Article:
Almost all colleges require a commonapp essay. This is a personal statement you can use to describe yourself in an unique way. There are seven prompts each year that you can choose from, you can find them here.

Besides commonapp essay some colleges ask for an extra supplemental essays. These are college-specific and differ from one university to another. For these colleges you will have to submit a commonapp essay AND additional supplemental essays.

Tip: Write about your Nepali heritage in your essay, admissions officers love unique cultures.


In US colleges, you will usually find three types of deadlines: an ED (Early Decision) deadline, an EA (Early Action) deadline and a RD (Regular Decision) deadline. There are two intakes— the fall intake (November- January) and the spring intake (July- September). Most elite universities offer only fall intake.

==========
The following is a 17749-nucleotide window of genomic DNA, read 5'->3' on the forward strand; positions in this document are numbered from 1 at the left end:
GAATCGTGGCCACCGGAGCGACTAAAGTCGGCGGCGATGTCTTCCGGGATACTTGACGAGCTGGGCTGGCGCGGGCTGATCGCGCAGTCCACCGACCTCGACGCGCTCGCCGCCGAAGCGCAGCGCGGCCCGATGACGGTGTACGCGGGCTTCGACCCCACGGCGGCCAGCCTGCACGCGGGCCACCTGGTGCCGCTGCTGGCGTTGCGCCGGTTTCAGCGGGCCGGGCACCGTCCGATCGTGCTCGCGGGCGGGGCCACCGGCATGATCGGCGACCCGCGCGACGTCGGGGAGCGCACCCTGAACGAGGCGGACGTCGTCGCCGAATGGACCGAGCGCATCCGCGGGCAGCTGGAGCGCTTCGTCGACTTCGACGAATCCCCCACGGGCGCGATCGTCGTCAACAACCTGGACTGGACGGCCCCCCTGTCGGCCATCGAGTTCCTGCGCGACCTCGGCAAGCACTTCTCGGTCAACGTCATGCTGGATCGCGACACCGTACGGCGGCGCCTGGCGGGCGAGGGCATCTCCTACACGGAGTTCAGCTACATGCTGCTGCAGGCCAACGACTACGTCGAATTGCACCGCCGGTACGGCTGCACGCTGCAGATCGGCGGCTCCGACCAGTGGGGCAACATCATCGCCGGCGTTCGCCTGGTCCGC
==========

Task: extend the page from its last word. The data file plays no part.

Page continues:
Rolling ED
  1. Early Decision: This is a binding option for applicants. You have to apply early and if you are offered admission, you will be obligated to accept and go to the university. You can only apply ED to one college. This option offers a higher acceptance rate so it is usually a good idea to pick your favorite college and apply there early. Since most Nepali people require aid, in case you don’t get enough aid/ scholarships you won’t be obligated to join.

    Deadline: November 1-15
    Decisions: December 1-15
  2. Early Action: This is similar to Early Decision, but you won’t be obligated to join if you choose the university if you are accepted

    Deadline: November 1- December 1
    Decisions: December 15- January 15
  1. Regular Decision: This is the actual college application deadline. You can apply to up to 20 colleges through the commonapp and you can choose from the colleges you are offered admission to (No obligation).

    Deadline: January 1- 15